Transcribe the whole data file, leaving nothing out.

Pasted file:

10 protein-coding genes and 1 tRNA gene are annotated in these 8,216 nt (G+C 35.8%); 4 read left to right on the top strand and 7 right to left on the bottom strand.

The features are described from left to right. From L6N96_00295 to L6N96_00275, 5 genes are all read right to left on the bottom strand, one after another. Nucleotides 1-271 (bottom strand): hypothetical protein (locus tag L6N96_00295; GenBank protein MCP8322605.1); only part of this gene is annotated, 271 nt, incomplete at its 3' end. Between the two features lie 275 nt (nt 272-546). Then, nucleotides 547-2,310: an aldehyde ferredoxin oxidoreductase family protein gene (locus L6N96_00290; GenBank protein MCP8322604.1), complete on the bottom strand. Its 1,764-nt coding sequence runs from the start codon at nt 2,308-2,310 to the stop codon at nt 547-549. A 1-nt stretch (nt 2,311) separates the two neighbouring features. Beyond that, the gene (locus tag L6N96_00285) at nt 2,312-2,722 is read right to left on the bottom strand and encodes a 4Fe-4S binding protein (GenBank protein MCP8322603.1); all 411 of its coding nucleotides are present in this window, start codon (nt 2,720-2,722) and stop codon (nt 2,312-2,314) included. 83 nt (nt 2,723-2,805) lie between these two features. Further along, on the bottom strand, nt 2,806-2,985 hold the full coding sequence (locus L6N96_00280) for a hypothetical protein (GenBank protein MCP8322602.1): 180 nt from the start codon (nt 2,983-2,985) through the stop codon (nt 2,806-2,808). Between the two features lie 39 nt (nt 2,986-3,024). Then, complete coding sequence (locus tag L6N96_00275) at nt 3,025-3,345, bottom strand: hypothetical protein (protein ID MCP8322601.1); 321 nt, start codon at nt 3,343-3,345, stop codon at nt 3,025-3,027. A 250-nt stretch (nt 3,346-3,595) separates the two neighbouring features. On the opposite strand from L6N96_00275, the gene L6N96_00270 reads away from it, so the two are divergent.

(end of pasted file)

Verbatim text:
10 protein-coding genes and 1 tRNA gene are annotated in these 8,216 nt (G+C 35.8%); 4 read left to right on the top strand and 7 right to left on the bottom strand.

The features are described from left to right. From L6N96_00295 to L6N96_00275, 5 genes are all read right to left on the bottom strand, one after another. Nucleotides 1-271 (bottom strand): hypothetical protein (locus tag L6N96_00295; GenBank protein MCP8322605.1); only part of this gene is annotated, 271 nt, incomplete at its 3' end. Between the two features lie 275 nt (nt 272-546). Then, nucleotides 547-2,310: an aldehyde ferredoxin oxidoreductase family protein gene (locus L6N96_00290; GenBank protein MCP8322604.1), complete on the bottom strand. Its 1,764-nt coding sequence runs from the start codon at nt 2,308-2,310 to the stop codon at nt 547-549. A 1-nt stretch (nt 2,311) separates the two neighbouring features. Beyond that, the gene (locus tag L6N96_00285) at nt 2,312-2,722 is read right to left on the bottom strand and encodes a 4Fe-4S binding protein (GenBank protein MCP8322603.1); all 411 of its coding nucleotides are present in this window, start codon (nt 2,720-2,722) and stop codon (nt 2,312-2,314) included. 83 nt (nt 2,723-2,805) lie between these two features. Further along, on the bottom strand, nt 2,806-2,985 hold the full coding sequence (locus L6N96_00280) for a hypothetical protein (GenBank protein MCP8322602.1): 180 nt from the start codon (nt 2,983-2,985) through the stop codon (nt 2,806-2,808). Between the two features lie 39 nt (nt 2,986-3,024). Then, complete coding sequence (locus tag L6N96_00275) at nt 3,025-3,345, bottom strand: hypothetical protein (protein ID MCP8322601.1); 321 nt, start codon at nt 3,343-3,345, stop codon at nt 3,025-3,027. A 250-nt stretch (nt 3,346-3,595) separates the two neighbouring features. On the opposite strand from L6N96_00275, the gene L6N96_00270 reads away from it, so the two are divergent.